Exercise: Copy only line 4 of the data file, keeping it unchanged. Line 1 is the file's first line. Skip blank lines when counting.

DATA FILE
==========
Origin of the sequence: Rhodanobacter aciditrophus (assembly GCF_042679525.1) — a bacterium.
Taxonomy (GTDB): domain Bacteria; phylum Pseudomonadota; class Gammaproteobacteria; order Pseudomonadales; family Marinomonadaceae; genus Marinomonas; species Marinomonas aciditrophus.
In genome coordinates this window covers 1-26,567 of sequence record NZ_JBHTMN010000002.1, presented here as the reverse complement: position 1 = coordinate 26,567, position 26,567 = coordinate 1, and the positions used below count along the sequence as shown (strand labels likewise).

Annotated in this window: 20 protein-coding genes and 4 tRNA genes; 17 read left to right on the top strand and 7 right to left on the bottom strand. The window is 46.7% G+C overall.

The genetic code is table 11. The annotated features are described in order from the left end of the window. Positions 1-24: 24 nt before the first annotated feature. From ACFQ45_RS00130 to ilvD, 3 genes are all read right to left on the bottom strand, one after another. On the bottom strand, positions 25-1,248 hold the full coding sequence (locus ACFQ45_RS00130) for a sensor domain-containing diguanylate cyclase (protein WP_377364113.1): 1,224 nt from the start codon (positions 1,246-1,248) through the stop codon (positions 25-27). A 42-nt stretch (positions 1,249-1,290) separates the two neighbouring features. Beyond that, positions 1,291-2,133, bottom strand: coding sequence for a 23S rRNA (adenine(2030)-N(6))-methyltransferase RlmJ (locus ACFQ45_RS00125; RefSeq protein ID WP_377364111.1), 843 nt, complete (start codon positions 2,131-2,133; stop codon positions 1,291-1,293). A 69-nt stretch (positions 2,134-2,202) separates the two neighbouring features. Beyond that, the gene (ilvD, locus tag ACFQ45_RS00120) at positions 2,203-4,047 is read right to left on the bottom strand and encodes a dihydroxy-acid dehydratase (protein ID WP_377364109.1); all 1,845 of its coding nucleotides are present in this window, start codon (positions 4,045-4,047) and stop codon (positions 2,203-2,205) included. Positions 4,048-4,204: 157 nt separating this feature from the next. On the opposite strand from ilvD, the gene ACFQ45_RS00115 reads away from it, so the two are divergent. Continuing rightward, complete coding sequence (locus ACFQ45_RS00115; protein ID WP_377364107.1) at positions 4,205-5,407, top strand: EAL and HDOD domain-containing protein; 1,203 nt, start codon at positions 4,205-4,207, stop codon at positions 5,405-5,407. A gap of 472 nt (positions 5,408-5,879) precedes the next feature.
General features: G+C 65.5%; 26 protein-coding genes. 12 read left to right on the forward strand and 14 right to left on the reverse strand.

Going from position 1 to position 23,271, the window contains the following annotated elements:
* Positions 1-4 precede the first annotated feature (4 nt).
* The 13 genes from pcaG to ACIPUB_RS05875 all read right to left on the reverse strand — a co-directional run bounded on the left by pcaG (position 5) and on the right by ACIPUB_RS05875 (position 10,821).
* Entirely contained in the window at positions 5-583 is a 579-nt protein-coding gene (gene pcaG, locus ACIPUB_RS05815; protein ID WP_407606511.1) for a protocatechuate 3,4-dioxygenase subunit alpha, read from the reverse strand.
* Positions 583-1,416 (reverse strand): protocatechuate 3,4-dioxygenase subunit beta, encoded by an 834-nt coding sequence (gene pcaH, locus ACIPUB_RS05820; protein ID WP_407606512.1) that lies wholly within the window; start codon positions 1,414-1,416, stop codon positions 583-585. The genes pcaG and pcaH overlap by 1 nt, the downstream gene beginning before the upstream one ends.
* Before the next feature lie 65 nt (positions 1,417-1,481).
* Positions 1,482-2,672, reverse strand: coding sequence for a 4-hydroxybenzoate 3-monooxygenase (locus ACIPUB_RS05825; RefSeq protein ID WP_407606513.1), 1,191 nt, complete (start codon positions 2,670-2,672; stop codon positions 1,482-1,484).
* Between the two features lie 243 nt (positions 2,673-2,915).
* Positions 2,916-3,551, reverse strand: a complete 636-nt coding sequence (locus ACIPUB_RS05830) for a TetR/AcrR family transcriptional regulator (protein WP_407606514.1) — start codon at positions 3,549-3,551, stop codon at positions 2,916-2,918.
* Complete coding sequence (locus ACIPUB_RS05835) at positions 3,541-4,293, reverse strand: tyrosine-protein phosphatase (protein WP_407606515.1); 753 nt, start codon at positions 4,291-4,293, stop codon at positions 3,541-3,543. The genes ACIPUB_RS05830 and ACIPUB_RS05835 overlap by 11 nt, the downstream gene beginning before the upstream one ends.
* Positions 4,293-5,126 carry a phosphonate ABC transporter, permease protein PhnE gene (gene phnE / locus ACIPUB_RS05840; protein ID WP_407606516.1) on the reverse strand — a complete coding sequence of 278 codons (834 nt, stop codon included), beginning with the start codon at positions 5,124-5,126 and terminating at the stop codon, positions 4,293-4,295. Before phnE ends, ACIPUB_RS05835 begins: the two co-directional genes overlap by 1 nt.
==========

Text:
Annotated in this window: 20 protein-coding genes and 4 tRNA genes; 17 read left to right on the top strand and 7 right to left on the bottom strand. The window is 46.7% G+C overall.